The 300

With so many years of Classical History and Archaeology training under my belt, my stomach turns at the thought of Hollywood telling the story of some of the most important events of the ancient world.

I know The 300 is based off a ‘graphic novel’.  But I was surprised, it wasn’t half bad.

The filming of the movie was well done, I liked the colors they used, it gave it a very surreal look and the costumes were creative and the choreography excellent.

The acting was OK, sadly Leonidas’ Scottish accent would sneak through now and then and too many of the actors in the army were pasty white Brits, who looked like they just got out of filming Braveheart.

The movie does capture Spartan society well.  Yes what they did would amount to Child abuse these days, but the Spartans had to do it.  The Spartans did not farm or make anything.  Why?  Because they had a massive slave population to do all that work.  It also meant that the Spartans had to be on their guard at all times, for a revolt was always possible.

The movie is essentially an exaggerated story loosely based on the battle of Thermopylae.  In point of fact however, it tells the basic story quite well.

The movie takes places during the Second Persian War (480/79 BCE), or 10 years after Darius’ failed invasion of Greece (In the first war the Persians army were stopped at Marathon and the Spartans were jerks then too).  Xerxes wanted to out do his father and conquer the rest of Greece (he had already taken over Ionia, what is today Western Turkey).  Most of Xerxes army was Greek, not Persian.  On the battlefield it would have been very difficult to tell who was who, but that wouldn’t work for a movie now would it?

Much like the first War, the Persians sent a massive land force of likely 100,000 troops through Turkey and into Northwestern Greece.  They also sent a massive navy, just in case.  The Greeks who by this point were separating into two factions anyway, the Eastern Greeks and the Islands supporting Athens, with the mainland supporting Sparta, spent more time trying to figure out who should lead the alliance against Persia than actually doing anything about it.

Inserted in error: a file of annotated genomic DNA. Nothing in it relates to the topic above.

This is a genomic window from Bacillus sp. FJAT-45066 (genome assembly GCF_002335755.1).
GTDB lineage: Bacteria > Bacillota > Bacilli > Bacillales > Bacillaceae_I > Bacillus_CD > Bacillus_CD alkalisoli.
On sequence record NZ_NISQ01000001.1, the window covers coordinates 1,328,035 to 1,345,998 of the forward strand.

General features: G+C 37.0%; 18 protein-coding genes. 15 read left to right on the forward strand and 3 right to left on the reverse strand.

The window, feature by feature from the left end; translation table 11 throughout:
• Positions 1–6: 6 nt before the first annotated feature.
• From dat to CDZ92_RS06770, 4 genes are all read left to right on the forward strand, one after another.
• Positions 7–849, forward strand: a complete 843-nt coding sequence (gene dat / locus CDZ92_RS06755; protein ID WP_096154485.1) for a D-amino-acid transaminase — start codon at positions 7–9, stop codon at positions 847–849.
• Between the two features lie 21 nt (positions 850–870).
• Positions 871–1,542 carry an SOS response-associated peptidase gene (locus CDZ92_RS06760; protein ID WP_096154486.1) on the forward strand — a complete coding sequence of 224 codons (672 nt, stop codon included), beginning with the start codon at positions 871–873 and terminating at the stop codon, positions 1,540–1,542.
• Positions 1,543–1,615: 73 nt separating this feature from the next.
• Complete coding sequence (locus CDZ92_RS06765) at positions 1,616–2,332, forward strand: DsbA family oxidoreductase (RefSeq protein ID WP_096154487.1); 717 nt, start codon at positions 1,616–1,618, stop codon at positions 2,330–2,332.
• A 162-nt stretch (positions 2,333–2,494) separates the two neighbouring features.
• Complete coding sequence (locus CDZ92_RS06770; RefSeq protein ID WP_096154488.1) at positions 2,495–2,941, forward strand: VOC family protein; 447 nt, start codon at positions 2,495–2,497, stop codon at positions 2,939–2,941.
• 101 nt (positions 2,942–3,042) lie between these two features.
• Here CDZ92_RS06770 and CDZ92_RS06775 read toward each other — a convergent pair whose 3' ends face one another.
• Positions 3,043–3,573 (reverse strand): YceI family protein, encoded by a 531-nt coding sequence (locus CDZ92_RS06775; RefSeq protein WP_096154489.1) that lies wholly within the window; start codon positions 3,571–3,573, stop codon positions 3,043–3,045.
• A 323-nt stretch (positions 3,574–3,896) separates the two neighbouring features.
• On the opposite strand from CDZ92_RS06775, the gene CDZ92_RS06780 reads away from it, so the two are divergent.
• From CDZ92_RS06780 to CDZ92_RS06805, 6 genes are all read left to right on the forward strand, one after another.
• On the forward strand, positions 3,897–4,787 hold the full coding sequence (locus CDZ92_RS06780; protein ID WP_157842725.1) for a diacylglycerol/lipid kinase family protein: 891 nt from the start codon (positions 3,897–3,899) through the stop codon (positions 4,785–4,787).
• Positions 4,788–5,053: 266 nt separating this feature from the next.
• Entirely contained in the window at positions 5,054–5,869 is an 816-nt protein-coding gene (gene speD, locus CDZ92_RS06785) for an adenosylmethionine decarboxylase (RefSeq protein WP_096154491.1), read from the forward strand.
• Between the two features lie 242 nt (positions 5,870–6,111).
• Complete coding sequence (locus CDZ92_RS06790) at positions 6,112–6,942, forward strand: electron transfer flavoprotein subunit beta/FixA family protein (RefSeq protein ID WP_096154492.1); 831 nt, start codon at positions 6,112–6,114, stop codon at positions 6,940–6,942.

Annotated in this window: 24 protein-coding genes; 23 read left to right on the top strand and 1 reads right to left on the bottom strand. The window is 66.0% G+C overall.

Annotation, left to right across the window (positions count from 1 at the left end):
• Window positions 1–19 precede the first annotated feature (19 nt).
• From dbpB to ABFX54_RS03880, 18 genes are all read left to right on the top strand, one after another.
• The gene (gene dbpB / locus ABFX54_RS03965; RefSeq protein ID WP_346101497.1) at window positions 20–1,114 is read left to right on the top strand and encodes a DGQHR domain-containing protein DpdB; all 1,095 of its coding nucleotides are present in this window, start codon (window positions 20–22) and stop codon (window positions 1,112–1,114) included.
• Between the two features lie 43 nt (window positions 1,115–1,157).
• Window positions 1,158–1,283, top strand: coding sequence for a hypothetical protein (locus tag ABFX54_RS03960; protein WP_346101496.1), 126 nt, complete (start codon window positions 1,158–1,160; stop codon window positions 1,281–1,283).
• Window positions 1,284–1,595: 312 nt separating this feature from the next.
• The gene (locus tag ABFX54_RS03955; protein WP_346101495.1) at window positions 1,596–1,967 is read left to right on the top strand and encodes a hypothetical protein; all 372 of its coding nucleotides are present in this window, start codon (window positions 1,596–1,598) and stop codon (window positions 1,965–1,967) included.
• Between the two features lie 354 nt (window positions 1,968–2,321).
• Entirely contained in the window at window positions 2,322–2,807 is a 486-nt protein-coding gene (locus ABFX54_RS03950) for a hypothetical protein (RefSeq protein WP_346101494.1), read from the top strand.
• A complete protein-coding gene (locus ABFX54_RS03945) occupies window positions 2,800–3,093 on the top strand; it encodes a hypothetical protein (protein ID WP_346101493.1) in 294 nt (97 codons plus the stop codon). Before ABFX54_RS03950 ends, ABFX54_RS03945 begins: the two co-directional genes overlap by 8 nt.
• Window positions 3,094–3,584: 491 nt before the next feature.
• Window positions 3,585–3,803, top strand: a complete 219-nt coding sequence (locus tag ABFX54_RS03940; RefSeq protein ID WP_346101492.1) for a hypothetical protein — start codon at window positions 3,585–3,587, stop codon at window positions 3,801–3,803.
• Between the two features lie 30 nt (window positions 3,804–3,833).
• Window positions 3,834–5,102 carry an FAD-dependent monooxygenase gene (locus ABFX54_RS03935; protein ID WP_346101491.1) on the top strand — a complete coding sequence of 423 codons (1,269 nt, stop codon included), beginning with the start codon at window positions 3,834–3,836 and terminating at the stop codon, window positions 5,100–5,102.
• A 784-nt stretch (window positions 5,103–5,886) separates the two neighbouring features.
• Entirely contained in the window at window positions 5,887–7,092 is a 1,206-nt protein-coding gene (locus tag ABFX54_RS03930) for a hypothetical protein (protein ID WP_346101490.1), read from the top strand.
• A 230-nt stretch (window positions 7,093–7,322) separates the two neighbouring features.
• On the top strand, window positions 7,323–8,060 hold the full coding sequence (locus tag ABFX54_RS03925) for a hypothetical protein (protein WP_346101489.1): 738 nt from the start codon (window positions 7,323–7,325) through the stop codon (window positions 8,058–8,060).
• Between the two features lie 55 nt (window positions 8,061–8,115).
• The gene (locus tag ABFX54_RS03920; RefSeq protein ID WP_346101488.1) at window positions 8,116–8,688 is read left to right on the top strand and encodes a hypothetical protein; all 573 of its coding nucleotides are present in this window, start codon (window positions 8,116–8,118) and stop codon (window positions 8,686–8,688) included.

There were probably religious reasons why none of the Greek cities sent their full armies, but the Spartans in particular were very skimpy.  No doubt their thinking was they would worry about really fighting the Persians later, perhaps after Athens had been burned to the ground, they were also likely miffed that Athens was leading the alliance.

But as fighters go in Greece there was none better than the Sparta.  King Leonidas, lead his troops into the ‘Hot Gates’, along with about 6,000 of his closest friends.  Contrary to the movie, there were about 6-7 thousand Greek troops in the pass.  But Leonidas was an idiot.  He didn’t defend his flank.  He knew about the paths through the hills, but just hoped the Persians were never find out.  A local Greek, not this strange Quasimodo character, sold out to the Persians and the Persian archers were able to get the high ground and Greeks were up the creek with out a paddle.

Realizing his mistake, Leonidas and his 300 Spartans (and a few others) really shined.  Knowing he could no longer hold the pass, Leonidas sent the rest of his army back towards Athens, while he lead his Spartans in a brilliant rear guard action.  He delayed the Persians long enough for the main army to escape, but his force was slaughtered to a man.  As was traditional in ancient culture, you mutilated the bodies, especially the leaders, which usually involved cutting off of the ears, eyes, nose, tongue and genitals.  This was to make sure you had a crappy after life.

The Persian army would sweep south and burn the empty City of Athens (like they did 10 years earlier).  All the Athenians had moved to the Island of Salamis right off the Athenian coast.  The Greeks would defeat the Persian navy (Athens gets a win!) at the Battle of Salamis, one of the most important naval battles in history.  It was then that the Persians realized that Greece held nothing for them and what was there wasn’t the cost of trying to invade a country with difficult terrain. 

Athens would rebuild and many would consider the post war era Athens as the height in Ancient Greek culture.  Philosophy, art, pottery, poetry were the best in the Greek world, in Athens at least.  Sparta wasn’t into to all that pansy stuff.  Even as culture flourished the rift between the two city states and their allies grew to a chasm.    By 430 BCE the two sides would get into a 30 year no holds back brutal fight, which would end with Sparta finally taking Athens.  But the victory was also a defeat in many ways, though Sparta won, she did not have the strength to control Greece and a new power would rise to north…

The movie though captures the idea of the battle and of Spartan society, but it shouldn’t be taken too seriously.  The violence is actually pretty muted and there are a lot of ‘yeah right’ moments.  Still its amazingly filmed and the movie is worth watching just for that. 


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